Denial is a wonderful coping mechanism. I’m learning it lasts for as long as a delicate psyche needs and then collapses when you’ve reached a head space that allows for the truth.
When T.Puzzle was born and he screamed louder than any newborn has a right to, I clearly remember thinking, “Hey, wait a minute. You’re suppose to be my easy kid.” I had made a silent agreement with T.Puzzle while he was in utero that he was going to be a milder version of Full Speed.
In some ways this was true. He actually stayed put long enough for me to on occasion hold and snuggle him. He broke into easy smiles with his incredible dimples a-blazin’ and he actually played calmly with baby toys for extended periods.
Other signs that T.Puzzle would be ‘easier’, or more likely helped feed my denial, were his slightly more sensitive nature and his skill at reading and reacting to other people’s emotions. Early on we labeled him ‘our little social worker’.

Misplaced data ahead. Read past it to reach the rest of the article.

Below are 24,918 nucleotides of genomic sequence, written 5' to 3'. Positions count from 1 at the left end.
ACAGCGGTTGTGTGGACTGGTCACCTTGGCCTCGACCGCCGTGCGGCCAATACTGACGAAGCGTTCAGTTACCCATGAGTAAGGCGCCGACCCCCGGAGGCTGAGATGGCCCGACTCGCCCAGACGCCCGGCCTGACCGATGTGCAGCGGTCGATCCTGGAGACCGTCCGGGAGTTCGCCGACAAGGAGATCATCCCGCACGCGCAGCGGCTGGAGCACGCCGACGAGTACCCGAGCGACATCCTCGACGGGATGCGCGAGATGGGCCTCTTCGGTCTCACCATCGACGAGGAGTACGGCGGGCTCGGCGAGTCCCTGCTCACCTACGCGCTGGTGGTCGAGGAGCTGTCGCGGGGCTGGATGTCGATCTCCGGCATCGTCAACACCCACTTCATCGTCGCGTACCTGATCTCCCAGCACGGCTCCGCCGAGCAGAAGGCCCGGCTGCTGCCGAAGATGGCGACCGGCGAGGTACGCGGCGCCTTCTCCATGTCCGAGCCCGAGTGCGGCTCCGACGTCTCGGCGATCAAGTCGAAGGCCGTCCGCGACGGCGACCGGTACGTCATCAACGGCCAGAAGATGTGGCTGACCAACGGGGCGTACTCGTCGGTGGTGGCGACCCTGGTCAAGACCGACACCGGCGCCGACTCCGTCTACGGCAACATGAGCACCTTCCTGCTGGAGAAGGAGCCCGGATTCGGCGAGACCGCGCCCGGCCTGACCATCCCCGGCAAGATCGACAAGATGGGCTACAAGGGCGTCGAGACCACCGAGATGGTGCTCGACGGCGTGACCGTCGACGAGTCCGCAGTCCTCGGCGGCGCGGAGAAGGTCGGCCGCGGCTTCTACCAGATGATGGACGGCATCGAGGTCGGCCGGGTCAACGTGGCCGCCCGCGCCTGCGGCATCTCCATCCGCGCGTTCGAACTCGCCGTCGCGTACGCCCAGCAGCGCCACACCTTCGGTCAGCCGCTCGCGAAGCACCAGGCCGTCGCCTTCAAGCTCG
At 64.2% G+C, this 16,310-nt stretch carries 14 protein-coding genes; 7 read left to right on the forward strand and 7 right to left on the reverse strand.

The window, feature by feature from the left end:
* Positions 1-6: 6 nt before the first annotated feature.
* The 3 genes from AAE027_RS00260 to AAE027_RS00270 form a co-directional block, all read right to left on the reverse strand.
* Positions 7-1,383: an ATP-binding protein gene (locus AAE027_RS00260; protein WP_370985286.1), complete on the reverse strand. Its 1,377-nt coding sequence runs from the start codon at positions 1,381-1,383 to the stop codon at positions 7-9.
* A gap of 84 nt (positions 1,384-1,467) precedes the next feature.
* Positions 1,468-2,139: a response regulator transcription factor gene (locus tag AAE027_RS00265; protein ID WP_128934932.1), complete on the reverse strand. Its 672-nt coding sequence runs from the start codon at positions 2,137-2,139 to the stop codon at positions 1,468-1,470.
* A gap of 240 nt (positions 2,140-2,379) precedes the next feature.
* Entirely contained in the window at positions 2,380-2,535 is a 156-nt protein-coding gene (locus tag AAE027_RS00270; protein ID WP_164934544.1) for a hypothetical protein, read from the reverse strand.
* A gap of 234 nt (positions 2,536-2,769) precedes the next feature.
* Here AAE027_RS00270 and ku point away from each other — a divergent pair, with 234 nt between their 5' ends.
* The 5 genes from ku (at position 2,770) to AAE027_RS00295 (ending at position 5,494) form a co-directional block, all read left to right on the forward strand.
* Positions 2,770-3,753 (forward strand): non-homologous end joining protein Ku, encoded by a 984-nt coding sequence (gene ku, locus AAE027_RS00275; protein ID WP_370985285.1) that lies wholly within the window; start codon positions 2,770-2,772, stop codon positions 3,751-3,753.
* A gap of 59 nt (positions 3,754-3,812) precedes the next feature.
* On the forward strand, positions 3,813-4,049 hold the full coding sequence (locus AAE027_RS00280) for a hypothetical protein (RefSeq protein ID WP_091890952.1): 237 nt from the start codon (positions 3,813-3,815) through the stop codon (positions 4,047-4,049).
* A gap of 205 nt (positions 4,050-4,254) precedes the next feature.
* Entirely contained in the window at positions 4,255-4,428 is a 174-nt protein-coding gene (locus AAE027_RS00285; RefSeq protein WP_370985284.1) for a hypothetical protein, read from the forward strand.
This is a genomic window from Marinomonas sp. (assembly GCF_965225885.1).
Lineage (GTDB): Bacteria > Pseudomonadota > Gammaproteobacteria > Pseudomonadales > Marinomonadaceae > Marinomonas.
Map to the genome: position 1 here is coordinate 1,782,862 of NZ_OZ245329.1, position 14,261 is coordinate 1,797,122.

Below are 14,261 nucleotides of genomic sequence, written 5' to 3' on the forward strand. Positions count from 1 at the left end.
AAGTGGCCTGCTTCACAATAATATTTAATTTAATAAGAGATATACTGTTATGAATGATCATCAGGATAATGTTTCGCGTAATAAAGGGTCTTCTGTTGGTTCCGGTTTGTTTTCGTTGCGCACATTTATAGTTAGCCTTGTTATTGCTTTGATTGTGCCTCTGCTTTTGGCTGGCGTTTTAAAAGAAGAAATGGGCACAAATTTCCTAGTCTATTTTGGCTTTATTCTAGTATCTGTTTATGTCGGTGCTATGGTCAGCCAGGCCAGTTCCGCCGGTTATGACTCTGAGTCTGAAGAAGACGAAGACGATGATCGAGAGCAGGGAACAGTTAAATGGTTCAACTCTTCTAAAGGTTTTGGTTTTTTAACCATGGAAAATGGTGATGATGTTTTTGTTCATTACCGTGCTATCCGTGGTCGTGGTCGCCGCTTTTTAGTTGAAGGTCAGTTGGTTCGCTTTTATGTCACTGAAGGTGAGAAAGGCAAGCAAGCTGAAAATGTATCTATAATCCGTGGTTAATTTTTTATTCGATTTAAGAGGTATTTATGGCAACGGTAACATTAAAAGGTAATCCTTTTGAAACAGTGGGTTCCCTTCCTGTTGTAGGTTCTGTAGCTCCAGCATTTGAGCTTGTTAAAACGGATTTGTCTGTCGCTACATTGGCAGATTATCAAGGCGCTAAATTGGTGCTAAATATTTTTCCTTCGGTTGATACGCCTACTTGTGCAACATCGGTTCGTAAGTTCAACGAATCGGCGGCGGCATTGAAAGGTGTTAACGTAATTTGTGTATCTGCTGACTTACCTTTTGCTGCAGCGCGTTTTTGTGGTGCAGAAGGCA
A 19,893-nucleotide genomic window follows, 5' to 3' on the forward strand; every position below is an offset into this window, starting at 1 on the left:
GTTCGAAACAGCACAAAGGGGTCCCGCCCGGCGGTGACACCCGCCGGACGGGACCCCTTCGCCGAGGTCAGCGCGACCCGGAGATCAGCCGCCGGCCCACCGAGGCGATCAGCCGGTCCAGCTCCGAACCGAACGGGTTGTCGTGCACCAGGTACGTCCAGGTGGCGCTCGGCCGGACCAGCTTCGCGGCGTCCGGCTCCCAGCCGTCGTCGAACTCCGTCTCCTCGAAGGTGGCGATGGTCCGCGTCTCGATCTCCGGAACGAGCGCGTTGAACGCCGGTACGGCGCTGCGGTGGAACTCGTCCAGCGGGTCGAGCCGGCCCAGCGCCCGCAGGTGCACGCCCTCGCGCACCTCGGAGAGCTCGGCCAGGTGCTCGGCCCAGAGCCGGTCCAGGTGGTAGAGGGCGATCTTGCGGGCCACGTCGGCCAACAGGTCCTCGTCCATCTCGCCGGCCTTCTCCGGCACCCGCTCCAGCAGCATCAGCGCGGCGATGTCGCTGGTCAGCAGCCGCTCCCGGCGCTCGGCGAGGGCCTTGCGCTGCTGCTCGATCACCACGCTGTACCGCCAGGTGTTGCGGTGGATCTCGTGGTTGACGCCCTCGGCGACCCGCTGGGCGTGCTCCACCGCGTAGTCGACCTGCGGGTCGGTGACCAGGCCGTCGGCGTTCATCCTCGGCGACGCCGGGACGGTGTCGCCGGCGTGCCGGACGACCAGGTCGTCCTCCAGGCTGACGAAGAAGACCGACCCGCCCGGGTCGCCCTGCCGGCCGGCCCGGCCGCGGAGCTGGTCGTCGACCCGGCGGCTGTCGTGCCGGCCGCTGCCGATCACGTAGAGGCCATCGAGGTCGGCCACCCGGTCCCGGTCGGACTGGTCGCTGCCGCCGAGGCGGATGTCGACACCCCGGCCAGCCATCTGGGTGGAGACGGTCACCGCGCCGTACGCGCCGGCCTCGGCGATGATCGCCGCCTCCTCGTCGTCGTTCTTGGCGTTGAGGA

Great. This was good. I rolled along and headed into his ‘terrible twos’ feeling like I was finally going to have an upper hand.
I was completely wrong. He tantrummed with the same passionate zest as his brother before him. The only things that kept me going through this were the glimpses of his social worker nature and my dear, sweet friend denial. No matter how ugly the tantrums became he would always quickly win me back with his, “I love you, Mommys” and loving hugs.
Then came this summer and that’s when denial packed up its bags and left me for good. T.Puzzle has continued his tantrumming phase well into his fourth year exactly the same as Full Speed. Unfortunately for this latest phase of summer tantrums the gloves are off. He is proving that he can run with the big boys and has shown such a ferocity of independence that it is at once frightening and awe-inspiring.
All I can say is bring it T.Puzzle. This ain’t my first rodeo, kid.